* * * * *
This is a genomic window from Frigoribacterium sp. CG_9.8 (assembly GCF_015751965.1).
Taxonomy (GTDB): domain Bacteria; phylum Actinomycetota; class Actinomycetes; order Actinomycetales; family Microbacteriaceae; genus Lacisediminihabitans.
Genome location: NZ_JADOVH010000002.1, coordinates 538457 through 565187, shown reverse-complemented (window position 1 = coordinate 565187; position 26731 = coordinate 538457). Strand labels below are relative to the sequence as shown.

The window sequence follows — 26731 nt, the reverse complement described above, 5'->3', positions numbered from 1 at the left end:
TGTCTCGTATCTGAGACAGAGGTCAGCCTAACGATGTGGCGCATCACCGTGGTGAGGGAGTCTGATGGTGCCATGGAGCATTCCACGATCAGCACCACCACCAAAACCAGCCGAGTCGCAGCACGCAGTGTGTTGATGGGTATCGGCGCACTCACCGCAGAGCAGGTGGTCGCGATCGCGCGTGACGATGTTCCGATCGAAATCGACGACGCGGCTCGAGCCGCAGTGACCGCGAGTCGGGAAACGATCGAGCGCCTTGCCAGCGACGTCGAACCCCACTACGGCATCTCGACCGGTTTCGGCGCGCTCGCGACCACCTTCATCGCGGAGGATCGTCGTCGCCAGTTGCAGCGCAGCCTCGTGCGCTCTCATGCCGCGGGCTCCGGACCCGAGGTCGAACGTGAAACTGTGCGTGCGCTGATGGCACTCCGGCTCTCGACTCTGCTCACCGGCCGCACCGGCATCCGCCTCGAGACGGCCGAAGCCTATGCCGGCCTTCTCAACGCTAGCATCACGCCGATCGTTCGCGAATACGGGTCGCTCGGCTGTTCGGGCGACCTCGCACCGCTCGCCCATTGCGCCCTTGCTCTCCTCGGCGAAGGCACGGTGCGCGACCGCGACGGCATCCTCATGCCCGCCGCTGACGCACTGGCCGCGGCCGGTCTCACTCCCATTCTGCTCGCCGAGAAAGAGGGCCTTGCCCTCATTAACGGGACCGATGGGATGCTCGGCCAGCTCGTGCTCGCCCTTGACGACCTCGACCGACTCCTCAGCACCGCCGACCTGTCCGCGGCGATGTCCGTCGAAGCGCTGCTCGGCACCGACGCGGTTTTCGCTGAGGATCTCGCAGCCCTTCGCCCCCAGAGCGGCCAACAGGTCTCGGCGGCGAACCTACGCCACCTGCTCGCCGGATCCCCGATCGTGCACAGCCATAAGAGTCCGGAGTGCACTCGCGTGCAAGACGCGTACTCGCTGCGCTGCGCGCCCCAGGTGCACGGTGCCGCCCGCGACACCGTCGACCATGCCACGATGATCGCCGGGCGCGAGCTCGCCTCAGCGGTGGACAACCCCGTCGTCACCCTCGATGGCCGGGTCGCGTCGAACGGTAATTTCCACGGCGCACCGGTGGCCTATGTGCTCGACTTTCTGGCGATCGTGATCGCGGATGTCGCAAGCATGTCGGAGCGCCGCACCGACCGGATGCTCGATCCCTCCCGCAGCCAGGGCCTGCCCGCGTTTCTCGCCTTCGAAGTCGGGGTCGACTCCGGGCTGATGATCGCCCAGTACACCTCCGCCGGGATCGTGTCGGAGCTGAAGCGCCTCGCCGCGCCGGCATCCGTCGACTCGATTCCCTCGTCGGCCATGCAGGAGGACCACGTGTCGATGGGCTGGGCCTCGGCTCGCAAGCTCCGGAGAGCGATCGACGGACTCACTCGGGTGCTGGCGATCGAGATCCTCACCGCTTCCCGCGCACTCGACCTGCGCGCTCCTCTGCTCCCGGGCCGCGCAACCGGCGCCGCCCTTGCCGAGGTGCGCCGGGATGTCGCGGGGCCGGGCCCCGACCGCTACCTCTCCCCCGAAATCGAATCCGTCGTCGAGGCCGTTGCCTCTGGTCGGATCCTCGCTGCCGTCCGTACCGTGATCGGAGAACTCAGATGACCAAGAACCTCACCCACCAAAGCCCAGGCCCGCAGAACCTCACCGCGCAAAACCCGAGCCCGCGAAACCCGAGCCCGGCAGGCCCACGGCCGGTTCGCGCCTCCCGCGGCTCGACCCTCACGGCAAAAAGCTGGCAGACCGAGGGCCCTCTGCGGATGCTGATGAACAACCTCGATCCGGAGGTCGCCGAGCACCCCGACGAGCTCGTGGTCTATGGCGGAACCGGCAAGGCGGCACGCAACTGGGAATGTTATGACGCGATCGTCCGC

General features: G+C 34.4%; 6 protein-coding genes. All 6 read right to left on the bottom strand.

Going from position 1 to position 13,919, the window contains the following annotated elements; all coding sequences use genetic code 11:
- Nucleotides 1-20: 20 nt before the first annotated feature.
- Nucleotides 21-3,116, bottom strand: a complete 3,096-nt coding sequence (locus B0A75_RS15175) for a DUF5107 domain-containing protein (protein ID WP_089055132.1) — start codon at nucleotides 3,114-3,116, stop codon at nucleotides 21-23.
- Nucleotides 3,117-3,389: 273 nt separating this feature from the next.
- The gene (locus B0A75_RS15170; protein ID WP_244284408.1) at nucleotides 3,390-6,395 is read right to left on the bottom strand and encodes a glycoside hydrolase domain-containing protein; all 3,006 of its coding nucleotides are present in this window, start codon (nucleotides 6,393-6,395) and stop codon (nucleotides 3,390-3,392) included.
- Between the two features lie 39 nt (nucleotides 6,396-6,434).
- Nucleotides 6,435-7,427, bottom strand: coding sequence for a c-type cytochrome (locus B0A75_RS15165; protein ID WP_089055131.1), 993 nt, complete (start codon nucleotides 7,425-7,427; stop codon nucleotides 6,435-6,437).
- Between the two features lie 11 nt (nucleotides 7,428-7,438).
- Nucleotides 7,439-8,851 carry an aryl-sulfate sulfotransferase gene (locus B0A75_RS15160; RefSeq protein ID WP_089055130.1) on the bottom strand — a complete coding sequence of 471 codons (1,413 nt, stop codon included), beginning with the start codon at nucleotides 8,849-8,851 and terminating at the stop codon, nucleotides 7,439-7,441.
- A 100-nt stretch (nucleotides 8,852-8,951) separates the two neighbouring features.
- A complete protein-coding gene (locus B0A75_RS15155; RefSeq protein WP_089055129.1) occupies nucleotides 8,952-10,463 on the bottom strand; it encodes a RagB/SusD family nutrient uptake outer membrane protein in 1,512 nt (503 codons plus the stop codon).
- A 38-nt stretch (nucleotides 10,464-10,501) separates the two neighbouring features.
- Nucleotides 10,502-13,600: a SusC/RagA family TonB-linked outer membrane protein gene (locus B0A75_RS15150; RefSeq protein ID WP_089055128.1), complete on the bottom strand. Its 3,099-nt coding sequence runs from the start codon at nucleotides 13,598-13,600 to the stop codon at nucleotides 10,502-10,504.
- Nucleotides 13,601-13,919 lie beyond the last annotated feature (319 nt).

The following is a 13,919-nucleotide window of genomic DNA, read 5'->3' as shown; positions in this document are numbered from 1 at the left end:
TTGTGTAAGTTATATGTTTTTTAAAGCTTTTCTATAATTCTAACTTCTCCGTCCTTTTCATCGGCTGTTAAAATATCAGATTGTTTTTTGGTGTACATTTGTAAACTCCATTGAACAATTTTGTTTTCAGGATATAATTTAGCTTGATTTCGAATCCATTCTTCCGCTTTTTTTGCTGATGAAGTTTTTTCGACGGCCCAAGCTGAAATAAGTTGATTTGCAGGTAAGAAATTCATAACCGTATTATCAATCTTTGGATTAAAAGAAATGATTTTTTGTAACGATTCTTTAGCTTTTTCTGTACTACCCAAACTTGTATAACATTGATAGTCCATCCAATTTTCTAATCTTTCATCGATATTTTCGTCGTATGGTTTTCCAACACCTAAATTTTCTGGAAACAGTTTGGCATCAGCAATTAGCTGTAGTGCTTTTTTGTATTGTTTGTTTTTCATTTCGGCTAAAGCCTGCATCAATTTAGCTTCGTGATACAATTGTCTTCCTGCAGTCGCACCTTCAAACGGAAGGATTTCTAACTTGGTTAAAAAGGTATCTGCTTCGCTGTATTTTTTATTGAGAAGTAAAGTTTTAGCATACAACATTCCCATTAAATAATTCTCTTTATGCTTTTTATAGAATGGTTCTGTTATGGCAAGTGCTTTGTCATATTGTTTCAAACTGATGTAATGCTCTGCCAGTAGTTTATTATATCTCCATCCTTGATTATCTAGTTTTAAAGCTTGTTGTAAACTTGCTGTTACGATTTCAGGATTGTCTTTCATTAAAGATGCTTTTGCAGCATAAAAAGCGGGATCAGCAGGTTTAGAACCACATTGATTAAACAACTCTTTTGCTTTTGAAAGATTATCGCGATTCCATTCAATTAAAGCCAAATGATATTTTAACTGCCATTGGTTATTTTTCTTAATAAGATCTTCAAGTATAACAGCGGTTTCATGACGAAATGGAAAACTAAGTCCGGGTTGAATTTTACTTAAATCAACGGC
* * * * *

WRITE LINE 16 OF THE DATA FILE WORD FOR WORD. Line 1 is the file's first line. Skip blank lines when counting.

- A 100-nt stretch (nucleotides 8,852-8,951) separates the two neighbouring features.